Thursday, November 29, 2012

Hotel Review: Fairmont Singapore

Location: Raffles City, Singapore
Rating: ** (2 out of 5)

Here’s a little known fact: Four Seasons and Fairmont, two of the world’s largest luxury hotel chains, are both Canadian-owned. Headquartered in Toronto, the Fairmont group boasts an impressive collection of historic hotels across the globe. Within Canada, the group operates such national icons as Château Frontenac in Quebec City, the Royal York in Toronto and the Banff Springs in the Rockies. Outside Canada, its portfolio includes the Plaza in New York, the Savoy in London and the Peace Hotel in Shanghai. The very names of these premises evoke pageantry and timeless romance.

The Fairmont Singapore

So how does the Fairmont Singapore stack up against such an illustrious list? Well, it doesn’t. The Fairmont Singapore is made up of two towers on the intersection of North Bridge Street and Bras Brasah Road, adjacent to the Raffles City shopping center and a five-minute taxi ride from the main financial hub. Despite its central location, the hotel is dated and in desperate need of a facelift. As of now, it is just another business hotel for weary travelers to check in and check out. Look around the lobby and all you see are men and women in dark suits pulling a Tumi carry-on with one hand and thumbing a Blackberry with another.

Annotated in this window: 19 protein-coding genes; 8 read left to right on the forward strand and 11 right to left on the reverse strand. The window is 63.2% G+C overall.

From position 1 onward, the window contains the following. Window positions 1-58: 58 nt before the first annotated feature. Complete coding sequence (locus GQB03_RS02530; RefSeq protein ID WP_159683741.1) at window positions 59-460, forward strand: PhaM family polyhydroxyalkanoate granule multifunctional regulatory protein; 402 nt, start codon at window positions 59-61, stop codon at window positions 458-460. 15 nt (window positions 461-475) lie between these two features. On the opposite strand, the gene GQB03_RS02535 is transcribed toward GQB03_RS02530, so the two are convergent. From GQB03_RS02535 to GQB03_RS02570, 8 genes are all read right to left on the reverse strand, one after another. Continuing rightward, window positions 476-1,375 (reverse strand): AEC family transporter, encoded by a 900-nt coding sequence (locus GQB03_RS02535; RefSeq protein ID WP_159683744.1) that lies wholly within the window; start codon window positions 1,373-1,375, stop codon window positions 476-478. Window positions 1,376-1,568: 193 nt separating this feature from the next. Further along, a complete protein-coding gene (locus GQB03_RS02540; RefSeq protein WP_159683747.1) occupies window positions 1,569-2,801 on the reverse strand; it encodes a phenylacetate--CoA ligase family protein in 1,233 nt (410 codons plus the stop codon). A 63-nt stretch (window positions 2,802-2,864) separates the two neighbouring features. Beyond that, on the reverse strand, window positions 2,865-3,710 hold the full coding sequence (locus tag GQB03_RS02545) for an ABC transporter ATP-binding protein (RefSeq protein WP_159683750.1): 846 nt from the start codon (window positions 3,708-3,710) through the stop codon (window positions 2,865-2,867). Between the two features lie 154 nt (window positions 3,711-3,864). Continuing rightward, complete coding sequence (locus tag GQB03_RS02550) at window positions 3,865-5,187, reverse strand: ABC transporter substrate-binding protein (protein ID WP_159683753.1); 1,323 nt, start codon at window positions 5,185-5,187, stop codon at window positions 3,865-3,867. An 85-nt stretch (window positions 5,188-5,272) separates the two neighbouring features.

The marbled lobby

If there is any doubt that the Fairmont Singapore is devoid of character, their generic guest rooms should put it to rest. The combination of cherry wood and beige upholstery is straight out of an IKEA catalog in the early 1990s. The only thing going for the room is the floor-to-ceiling window overlooking the sprawling city. If you crane your neck, you will actually see the Singapore Flyer – a copycat of the London Eye – shining in the night. Although the bathroom is spacious by Singapore standard, the white tiles and glaring fluorescent lighting give it the charm of a hospital supply room.

All that, however, is assuming you get a refurbished room in the south tower. Life is so much worse if you are stuck with one of the "classic rooms" in either building. These older rooms are dark, musty and shockingly bad. They are relics from the 1960s and an embarrassment to the Fairmont name. If the front desk gives you an old room, ask for a room change immediately, even if you have to pay a bit more. It may seem like throwing good money after bad, but the alternative is unthinkable.

If this is already a refurbished room, 
imagine what an old one would look like

The Fairmont Singapore is a functional hotel. Get your room key, turn on the lights and plug in your laptop for a night of work emails and spreadsheets. Register as a Fairmont President’s Club member and get free WiFi access for your entire stay. But you won’t bat an eyelid because your company is picking up the bill anyway. You are grateful, however, that the Bose radio on the nightstand has an iPhone dock and an alarm clock that will wake you up at 7:30AM for your client meetings the next day. The Fairmont website describes the city of Singapore as a “pragmatic center of business.” It appears that the hotel itself falls squarely within that description too.

1 comment:

  1. like your style of writing. You break it down nicely. Very informative post. Keep up the good work.
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